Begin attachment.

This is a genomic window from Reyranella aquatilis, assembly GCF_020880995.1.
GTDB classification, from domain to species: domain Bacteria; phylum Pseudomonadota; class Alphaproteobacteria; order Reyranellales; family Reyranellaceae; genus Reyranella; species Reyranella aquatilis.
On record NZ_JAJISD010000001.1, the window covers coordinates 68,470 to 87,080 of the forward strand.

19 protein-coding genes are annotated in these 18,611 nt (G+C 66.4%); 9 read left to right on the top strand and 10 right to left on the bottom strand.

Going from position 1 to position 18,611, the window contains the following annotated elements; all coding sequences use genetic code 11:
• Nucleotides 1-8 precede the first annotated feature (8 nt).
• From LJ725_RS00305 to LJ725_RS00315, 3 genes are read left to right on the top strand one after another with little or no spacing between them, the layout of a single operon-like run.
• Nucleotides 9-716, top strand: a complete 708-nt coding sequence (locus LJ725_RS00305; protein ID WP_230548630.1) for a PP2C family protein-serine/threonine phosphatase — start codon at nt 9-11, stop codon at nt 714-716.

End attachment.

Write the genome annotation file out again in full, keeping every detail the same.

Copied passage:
This is a genomic window from Reyranella aquatilis, assembly GCF_020880995.1.
GTDB classification, from domain to species: domain Bacteria; phylum Pseudomonadota; class Alphaproteobacteria; order Reyranellales; family Reyranellaceae; genus Reyranella; species Reyranella aquatilis.
On record NZ_JAJISD010000001.1, the window covers coordinates 68,470 to 87,080 of the forward strand.

19 protein-coding genes are annotated in these 18,611 nt (G+C 66.4%); 9 read left to right on the top strand and 10 right to left on the bottom strand.

Going from position 1 to position 18,611, the window contains the following annotated elements; all coding sequences use genetic code 11:
• Nucleotides 1-8 precede the first annotated feature (8 nt).
• From LJ725_RS00305 to LJ725_RS00315, 3 genes are read left to right on the top strand one after another with little or no spacing between them, the layout of a single operon-like run.
• Nucleotides 9-716, top strand: a complete 708-nt coding sequence (locus LJ725_RS00305; protein ID WP_230548630.1) for a PP2C family protein-serine/threonine phosphatase — start codon at nt 9-11, stop codon at nt 714-716.